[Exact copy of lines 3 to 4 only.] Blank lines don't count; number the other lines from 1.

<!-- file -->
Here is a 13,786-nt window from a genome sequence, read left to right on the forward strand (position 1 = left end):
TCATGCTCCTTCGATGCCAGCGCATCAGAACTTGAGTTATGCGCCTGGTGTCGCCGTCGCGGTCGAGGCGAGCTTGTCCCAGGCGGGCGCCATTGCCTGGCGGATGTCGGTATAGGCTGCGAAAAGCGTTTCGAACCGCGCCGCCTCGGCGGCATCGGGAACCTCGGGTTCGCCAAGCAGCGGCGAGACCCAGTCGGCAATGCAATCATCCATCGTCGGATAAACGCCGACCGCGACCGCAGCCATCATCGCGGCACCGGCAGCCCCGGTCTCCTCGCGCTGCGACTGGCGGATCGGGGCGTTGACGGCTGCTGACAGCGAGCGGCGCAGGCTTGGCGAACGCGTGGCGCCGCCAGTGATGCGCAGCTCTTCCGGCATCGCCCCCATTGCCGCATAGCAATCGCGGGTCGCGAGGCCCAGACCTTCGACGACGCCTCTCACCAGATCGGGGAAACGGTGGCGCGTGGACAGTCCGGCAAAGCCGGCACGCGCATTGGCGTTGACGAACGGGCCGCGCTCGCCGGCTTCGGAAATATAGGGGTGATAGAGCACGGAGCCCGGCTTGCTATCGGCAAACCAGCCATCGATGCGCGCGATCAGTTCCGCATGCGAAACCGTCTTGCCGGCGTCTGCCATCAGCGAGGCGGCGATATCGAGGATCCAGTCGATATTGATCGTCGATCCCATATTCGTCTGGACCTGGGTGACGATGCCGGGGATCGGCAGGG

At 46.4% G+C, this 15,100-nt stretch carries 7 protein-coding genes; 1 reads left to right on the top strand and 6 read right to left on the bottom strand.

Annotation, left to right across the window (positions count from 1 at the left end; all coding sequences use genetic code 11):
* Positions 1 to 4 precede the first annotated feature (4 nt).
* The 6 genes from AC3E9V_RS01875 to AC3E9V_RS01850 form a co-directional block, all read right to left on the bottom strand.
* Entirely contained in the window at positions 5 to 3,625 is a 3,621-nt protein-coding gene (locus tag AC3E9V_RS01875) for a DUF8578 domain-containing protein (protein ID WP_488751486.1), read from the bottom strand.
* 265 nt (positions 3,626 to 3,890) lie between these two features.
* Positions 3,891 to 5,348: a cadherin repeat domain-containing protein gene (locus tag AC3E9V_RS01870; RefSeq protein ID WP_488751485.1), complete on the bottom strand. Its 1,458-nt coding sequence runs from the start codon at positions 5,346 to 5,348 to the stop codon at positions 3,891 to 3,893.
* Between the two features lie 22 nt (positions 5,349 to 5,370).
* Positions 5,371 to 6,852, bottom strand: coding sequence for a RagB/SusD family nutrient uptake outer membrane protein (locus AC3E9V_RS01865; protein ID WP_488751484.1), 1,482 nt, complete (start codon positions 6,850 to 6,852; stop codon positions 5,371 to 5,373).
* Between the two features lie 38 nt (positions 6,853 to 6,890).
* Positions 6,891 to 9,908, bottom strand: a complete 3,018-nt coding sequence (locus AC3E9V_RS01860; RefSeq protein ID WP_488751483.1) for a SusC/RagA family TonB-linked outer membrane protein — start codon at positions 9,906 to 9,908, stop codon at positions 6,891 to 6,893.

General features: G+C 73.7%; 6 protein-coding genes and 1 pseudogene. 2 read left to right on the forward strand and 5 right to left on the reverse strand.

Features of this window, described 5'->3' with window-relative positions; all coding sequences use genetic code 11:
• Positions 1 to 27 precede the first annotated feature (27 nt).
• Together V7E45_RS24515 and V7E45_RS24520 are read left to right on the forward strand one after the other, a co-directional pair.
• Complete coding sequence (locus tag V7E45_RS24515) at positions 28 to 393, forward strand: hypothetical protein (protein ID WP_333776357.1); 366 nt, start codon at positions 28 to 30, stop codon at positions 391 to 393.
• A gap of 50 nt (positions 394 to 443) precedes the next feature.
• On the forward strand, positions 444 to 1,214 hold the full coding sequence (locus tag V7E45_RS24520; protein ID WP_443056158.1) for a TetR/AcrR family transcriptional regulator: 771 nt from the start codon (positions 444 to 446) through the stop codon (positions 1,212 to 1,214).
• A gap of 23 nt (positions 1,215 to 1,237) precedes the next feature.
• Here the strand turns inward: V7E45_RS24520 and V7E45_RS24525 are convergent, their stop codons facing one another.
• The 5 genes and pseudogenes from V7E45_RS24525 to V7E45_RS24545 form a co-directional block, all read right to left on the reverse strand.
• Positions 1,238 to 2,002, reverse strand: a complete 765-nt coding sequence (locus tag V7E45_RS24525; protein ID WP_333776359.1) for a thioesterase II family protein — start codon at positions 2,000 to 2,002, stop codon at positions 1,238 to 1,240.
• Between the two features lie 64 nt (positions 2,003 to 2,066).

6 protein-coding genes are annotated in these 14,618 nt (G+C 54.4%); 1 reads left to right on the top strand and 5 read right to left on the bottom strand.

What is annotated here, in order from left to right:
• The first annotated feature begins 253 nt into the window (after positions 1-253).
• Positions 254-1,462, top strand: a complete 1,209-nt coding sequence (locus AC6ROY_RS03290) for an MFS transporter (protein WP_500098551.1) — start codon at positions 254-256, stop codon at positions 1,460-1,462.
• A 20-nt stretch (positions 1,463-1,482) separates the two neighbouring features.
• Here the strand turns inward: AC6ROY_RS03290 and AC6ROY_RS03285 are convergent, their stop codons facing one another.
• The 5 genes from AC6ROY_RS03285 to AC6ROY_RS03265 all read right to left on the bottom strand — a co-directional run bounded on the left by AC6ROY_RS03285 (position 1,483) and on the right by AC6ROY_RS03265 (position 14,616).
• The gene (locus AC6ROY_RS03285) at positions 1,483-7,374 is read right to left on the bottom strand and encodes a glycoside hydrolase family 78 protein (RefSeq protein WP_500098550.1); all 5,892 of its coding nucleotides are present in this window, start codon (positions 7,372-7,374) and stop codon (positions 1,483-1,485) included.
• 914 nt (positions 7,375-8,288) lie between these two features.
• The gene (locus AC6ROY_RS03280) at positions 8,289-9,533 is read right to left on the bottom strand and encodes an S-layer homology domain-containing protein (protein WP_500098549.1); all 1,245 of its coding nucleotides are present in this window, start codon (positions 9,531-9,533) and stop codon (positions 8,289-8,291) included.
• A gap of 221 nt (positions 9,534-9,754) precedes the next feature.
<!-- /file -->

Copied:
At 46.4% G+C, this 15,100-nt stretch carries 7 protein-coding genes; 1 reads left to right on the top strand and 6 read right to left on the bottom strand.

Annotation, left to right across the window (positions count from 1 at the left end; all coding sequences use genetic code 11):